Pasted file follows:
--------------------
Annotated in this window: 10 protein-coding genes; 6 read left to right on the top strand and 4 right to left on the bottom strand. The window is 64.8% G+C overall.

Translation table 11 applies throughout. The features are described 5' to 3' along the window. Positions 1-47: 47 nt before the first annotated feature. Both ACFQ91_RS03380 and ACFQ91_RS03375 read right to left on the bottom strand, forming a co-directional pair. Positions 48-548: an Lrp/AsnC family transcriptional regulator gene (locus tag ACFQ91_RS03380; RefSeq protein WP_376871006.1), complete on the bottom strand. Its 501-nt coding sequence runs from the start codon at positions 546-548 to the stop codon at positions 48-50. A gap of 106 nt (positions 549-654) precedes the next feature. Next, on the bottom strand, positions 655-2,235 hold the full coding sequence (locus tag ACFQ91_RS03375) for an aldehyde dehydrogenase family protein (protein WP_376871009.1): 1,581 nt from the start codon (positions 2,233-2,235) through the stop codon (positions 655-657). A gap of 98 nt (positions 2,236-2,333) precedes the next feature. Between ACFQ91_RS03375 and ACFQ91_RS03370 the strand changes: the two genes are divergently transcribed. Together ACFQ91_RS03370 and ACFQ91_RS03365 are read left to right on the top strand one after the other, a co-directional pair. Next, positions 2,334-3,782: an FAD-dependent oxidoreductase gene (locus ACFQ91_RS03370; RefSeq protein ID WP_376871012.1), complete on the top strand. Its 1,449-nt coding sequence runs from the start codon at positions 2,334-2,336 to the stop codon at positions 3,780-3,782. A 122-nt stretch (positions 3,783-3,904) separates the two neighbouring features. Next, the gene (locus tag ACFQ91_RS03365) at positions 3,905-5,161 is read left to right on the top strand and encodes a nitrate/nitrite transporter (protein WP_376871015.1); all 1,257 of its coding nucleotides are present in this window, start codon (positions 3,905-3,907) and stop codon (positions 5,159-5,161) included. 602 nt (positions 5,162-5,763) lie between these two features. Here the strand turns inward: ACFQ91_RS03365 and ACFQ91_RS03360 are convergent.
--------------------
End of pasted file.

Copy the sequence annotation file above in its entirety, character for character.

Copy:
Annotated in this window: 10 protein-coding genes; 6 read left to right on the top strand and 4 right to left on the bottom strand. The window is 64.8% G+C overall.

Translation table 11 applies throughout. The features are described 5' to 3' along the window. Positions 1-47: 47 nt before the first annotated feature. Both ACFQ91_RS03380 and ACFQ91_RS03375 read right to left on the bottom strand, forming a co-directional pair. Positions 48-548: an Lrp/AsnC family transcriptional regulator gene (locus tag ACFQ91_RS03380; RefSeq protein WP_376871006.1), complete on the bottom strand. Its 501-nt coding sequence runs from the start codon at positions 546-548 to the stop codon at positions 48-50. A gap of 106 nt (positions 549-654) precedes the next feature. Next, on the bottom strand, positions 655-2,235 hold the full coding sequence (locus tag ACFQ91_RS03375) for an aldehyde dehydrogenase family protein (protein WP_376871009.1): 1,581 nt from the start codon (positions 2,233-2,235) through the stop codon (positions 655-657). A gap of 98 nt (positions 2,236-2,333) precedes the next feature. Between ACFQ91_RS03375 and ACFQ91_RS03370 the strand changes: the two genes are divergently transcribed. Together ACFQ91_RS03370 and ACFQ91_RS03365 are read left to right on the top strand one after the other, a co-directional pair. Next, positions 2,334-3,782: an FAD-dependent oxidoreductase gene (locus ACFQ91_RS03370; RefSeq protein ID WP_376871012.1), complete on the top strand. Its 1,449-nt coding sequence runs from the start codon at positions 2,334-2,336 to the stop codon at positions 3,780-3,782. A 122-nt stretch (positions 3,783-3,904) separates the two neighbouring features. Next, the gene (locus tag ACFQ91_RS03365) at positions 3,905-5,161 is read left to right on the top strand and encodes a nitrate/nitrite transporter (protein WP_376871015.1); all 1,257 of its coding nucleotides are present in this window, start codon (positions 3,905-3,907) and stop codon (positions 5,159-5,161) included. 602 nt (positions 5,162-5,763) lie between these two features. Here the strand turns inward: ACFQ91_RS03365 and ACFQ91_RS03360 are convergent.